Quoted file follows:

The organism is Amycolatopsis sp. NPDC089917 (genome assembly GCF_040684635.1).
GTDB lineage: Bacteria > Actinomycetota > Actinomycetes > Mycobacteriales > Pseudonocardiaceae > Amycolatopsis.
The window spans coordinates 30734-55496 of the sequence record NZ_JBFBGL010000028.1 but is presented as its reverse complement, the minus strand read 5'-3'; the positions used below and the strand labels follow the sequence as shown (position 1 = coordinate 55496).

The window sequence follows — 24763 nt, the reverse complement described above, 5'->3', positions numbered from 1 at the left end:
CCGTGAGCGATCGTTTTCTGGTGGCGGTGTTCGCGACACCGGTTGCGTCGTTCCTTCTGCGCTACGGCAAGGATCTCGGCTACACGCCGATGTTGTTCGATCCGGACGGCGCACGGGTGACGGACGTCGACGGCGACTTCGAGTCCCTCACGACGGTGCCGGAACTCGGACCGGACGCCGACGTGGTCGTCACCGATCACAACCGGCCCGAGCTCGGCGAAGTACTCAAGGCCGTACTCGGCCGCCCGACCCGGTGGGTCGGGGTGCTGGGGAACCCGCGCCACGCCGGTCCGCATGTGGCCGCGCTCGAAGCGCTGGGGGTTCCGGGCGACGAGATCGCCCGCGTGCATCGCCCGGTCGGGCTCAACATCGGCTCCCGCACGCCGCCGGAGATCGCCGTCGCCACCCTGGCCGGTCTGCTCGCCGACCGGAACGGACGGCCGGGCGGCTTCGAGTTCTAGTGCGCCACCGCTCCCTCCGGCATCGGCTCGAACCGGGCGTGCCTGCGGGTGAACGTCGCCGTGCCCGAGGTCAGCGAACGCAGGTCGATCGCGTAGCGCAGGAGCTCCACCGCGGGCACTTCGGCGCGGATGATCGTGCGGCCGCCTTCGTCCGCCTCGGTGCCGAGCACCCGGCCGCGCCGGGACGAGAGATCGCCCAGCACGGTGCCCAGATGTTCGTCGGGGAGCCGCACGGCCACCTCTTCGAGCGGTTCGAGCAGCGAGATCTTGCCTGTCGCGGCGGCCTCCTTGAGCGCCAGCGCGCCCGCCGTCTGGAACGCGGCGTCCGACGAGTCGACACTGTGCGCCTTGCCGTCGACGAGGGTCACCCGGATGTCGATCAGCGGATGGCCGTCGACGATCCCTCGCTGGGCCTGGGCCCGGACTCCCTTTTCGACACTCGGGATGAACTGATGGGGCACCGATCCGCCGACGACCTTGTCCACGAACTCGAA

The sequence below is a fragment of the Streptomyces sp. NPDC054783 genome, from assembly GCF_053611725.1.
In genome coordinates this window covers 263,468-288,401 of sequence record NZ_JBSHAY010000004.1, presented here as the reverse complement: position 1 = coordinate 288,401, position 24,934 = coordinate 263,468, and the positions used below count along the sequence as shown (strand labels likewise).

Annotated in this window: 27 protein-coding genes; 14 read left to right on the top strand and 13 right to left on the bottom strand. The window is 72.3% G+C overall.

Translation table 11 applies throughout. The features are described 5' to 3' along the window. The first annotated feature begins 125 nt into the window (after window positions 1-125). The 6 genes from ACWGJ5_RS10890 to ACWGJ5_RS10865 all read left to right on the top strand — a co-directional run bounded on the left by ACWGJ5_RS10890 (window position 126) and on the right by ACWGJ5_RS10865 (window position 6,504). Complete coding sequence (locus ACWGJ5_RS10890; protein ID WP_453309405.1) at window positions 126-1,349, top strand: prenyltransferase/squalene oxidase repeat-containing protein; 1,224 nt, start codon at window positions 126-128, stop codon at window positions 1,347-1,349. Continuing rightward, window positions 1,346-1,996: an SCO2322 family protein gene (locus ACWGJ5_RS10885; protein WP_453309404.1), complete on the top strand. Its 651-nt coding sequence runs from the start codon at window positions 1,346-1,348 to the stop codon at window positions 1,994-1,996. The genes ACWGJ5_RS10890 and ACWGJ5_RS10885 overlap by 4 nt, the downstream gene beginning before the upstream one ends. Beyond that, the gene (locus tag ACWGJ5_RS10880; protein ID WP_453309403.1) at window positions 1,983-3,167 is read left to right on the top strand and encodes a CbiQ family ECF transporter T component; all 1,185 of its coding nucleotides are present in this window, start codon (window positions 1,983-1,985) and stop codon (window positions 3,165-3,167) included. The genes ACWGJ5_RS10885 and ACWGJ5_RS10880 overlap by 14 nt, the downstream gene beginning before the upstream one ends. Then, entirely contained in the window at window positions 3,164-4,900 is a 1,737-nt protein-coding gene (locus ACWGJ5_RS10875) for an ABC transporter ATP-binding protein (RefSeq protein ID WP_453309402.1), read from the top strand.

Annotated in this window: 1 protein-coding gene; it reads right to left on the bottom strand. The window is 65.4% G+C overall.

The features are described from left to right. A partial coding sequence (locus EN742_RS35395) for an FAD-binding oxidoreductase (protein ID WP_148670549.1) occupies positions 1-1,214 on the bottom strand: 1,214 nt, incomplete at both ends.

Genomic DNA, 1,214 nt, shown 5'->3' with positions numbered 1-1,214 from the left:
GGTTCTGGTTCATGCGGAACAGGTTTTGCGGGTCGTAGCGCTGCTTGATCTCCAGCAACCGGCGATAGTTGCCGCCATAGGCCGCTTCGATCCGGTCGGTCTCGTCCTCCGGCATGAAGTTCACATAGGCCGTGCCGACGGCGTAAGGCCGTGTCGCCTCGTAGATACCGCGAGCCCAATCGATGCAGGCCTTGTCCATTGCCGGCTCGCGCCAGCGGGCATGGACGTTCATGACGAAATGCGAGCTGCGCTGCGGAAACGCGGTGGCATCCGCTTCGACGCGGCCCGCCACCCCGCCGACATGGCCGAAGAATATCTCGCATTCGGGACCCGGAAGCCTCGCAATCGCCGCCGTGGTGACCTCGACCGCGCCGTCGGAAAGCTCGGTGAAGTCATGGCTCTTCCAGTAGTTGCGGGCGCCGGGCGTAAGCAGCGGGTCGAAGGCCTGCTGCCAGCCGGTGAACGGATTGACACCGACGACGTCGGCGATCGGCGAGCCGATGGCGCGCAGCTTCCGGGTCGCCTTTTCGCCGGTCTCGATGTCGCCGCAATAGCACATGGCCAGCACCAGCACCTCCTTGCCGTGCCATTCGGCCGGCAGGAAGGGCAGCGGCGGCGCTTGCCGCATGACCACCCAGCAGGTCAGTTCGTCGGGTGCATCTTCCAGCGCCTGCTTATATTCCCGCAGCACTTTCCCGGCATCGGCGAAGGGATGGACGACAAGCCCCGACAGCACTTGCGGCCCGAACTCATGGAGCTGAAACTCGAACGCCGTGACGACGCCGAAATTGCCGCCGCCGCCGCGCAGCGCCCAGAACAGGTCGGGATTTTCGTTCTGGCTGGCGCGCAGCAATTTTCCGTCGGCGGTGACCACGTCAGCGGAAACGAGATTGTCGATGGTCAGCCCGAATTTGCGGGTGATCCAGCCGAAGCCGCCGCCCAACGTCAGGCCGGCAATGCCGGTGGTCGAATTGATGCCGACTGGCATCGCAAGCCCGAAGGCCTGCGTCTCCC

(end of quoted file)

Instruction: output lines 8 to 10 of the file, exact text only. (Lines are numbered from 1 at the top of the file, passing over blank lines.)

Annotated in this window: 27 protein-coding genes; 14 read left to right on the top strand and 13 right to left on the bottom strand. The window is 72.3% G+C overall.

Translation table 11 applies throughout. The features are described 5' to 3' along the window. The first annotated feature begins 125 nt into the window (after window positions 1-125). The 6 genes from ACWGJ5_RS10890 to ACWGJ5_RS10865 all read left to right on the top strand — a co-directional run bounded on the left by ACWGJ5_RS10890 (window position 126) and on the right by ACWGJ5_RS10865 (window position 6,504). Complete coding sequence (locus ACWGJ5_RS10890; protein ID WP_453309405.1) at window positions 126-1,349, top strand: prenyltransferase/squalene oxidase repeat-containing protein; 1,224 nt, start codon at window positions 126-128, stop codon at window positions 1,347-1,349. Continuing rightward, window positions 1,346-1,996: an SCO2322 family protein gene (locus ACWGJ5_RS10885; protein WP_453309404.1), complete on the top strand. Its 651-nt coding sequence runs from the start codon at window positions 1,346-1,348 to the stop codon at window positions 1,994-1,996. The genes ACWGJ5_RS10890 and ACWGJ5_RS10885 overlap by 4 nt, the downstream gene beginning before the upstream one ends. Beyond that, the gene (locus tag ACWGJ5_RS10880; protein ID WP_453309403.1) at window positions 1,983-3,167 is read left to right on the top strand and encodes a CbiQ family ECF transporter T component; all 1,185 of its coding nucleotides are present in this window, start codon (window positions 1,983-1,985) and stop codon (window positions 3,165-3,167) included. The genes ACWGJ5_RS10885 and ACWGJ5_RS10880 overlap by 14 nt, the downstream gene beginning before the upstream one ends. Then, entirely contained in the window at window positions 3,164-4,900 is a 1,737-nt protein-coding gene (locus ACWGJ5_RS10875) for an ABC transporter ATP-binding protein (RefSeq protein ID WP_453309402.1), read from the top strand.

Annotated in this window: 1 protein-coding gene; it reads right to left on the bottom strand. The window is 65.4% G+C overall.